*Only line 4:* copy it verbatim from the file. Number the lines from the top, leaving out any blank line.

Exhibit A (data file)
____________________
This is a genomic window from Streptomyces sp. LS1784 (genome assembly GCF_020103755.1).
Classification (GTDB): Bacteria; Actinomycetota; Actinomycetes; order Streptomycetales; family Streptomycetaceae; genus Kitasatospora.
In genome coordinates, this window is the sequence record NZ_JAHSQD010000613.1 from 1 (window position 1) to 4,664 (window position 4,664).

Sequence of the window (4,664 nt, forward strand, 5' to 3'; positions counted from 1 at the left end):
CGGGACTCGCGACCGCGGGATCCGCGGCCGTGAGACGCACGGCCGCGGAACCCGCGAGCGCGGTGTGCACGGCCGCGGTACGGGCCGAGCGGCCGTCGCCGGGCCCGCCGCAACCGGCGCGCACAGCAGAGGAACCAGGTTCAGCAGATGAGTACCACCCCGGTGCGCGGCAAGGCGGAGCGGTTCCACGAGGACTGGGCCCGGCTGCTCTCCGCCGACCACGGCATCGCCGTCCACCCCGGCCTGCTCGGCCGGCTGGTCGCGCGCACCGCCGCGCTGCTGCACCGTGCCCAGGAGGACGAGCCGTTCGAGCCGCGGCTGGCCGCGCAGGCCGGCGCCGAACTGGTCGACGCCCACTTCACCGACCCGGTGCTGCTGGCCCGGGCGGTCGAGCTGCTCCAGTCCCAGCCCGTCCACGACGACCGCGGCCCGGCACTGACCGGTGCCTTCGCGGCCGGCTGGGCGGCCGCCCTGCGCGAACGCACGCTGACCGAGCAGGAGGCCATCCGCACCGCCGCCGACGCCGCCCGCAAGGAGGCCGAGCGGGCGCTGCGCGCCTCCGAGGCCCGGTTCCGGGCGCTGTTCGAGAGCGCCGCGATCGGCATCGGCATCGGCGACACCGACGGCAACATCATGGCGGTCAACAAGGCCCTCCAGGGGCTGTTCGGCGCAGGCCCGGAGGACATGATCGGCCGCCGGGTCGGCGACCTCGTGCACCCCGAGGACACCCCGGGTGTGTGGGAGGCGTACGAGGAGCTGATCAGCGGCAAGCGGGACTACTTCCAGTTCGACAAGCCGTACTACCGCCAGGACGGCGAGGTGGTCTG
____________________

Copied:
Sequence of the window (4,664 nt, forward strand, 5' to 3'; positions counted from 1 at the left end):